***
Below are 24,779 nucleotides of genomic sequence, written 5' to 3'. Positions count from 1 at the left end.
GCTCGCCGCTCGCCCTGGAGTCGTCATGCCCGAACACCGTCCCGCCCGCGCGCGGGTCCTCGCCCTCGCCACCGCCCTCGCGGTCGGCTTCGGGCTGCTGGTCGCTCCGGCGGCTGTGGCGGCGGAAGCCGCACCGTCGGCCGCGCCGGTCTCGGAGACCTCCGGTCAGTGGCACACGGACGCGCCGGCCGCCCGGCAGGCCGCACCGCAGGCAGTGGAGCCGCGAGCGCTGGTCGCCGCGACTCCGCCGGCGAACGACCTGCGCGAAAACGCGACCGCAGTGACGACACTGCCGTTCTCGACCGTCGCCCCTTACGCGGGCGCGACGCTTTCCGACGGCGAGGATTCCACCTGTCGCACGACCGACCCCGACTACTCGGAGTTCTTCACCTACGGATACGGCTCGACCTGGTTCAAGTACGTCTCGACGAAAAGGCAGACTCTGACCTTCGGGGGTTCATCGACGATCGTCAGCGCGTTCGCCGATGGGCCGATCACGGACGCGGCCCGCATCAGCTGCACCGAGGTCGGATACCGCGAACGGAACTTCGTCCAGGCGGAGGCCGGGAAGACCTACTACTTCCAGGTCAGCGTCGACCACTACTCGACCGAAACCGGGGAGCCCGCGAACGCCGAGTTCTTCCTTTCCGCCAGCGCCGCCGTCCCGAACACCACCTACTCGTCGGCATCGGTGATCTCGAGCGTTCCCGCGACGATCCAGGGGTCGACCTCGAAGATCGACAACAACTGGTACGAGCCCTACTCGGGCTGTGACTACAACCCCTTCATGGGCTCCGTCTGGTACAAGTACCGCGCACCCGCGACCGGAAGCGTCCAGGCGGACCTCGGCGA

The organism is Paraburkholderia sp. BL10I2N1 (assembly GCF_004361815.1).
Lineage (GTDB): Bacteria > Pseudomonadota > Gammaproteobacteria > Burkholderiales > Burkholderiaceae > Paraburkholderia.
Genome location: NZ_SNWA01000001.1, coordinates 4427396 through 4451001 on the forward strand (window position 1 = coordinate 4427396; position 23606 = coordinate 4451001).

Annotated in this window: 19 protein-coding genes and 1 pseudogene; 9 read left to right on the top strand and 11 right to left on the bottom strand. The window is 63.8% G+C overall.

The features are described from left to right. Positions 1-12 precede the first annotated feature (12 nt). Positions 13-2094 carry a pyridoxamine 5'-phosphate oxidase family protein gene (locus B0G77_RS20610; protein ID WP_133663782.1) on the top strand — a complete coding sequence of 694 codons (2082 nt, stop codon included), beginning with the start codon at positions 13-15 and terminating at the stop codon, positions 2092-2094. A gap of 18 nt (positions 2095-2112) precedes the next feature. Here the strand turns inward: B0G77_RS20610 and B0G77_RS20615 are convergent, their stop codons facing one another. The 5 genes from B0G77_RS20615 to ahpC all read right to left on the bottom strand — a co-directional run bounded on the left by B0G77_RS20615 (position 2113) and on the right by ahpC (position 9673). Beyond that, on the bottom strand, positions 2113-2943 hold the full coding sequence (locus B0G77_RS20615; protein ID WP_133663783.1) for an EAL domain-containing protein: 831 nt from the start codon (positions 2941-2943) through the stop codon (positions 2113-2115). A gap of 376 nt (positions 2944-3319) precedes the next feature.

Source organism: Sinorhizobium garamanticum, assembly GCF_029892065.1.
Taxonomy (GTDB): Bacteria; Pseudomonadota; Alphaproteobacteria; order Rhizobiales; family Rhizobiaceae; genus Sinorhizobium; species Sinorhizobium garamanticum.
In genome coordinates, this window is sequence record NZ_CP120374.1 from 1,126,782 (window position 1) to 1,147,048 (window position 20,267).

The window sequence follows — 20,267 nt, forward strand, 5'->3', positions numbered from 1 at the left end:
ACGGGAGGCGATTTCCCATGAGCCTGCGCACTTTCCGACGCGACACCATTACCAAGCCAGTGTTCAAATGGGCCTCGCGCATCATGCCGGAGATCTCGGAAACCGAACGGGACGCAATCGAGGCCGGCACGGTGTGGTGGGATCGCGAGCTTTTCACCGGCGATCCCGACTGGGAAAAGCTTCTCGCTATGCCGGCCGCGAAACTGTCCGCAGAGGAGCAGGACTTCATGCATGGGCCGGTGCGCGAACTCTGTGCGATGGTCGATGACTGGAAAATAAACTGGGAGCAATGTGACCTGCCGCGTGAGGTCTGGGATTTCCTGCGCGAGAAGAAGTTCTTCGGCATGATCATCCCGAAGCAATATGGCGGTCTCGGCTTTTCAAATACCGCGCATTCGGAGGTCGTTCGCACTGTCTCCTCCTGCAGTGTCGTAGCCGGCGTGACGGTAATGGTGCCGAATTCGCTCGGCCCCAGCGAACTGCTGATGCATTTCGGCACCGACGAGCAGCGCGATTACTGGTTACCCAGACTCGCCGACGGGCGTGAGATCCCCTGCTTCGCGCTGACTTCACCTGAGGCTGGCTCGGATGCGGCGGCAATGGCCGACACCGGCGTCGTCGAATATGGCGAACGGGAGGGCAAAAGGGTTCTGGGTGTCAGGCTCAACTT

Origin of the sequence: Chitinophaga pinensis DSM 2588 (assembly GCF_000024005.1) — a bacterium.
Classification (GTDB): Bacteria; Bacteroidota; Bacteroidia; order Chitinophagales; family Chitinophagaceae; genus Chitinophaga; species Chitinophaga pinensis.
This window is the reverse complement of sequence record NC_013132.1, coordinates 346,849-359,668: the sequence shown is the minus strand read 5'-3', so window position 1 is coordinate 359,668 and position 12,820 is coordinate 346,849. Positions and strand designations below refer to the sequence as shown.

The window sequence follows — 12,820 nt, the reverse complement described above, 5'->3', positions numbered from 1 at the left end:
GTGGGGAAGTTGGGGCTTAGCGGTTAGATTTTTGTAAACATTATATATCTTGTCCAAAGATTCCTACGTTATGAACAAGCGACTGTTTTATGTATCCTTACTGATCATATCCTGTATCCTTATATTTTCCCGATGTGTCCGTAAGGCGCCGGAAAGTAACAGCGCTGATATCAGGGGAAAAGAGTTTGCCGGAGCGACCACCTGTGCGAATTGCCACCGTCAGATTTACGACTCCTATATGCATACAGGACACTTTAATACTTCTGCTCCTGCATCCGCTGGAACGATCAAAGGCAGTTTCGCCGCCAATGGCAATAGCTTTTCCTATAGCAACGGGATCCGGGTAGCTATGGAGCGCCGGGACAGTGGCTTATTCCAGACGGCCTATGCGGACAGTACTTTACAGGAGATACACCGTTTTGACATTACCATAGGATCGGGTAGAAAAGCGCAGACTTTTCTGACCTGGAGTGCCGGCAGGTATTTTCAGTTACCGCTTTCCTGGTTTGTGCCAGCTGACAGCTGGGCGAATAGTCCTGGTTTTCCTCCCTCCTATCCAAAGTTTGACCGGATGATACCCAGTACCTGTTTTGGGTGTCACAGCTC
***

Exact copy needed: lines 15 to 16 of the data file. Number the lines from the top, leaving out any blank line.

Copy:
This window is the reverse complement of sequence record NC_013132.1, coordinates 346,849-359,668: the sequence shown is the minus strand read 5'-3', so window position 1 is coordinate 359,668 and position 12,820 is coordinate 346,849. Positions and strand designations below refer to the sequence as shown.

The window sequence follows — 12,820 nt, the reverse complement described above, 5'->3', positions numbered from 1 at the left end: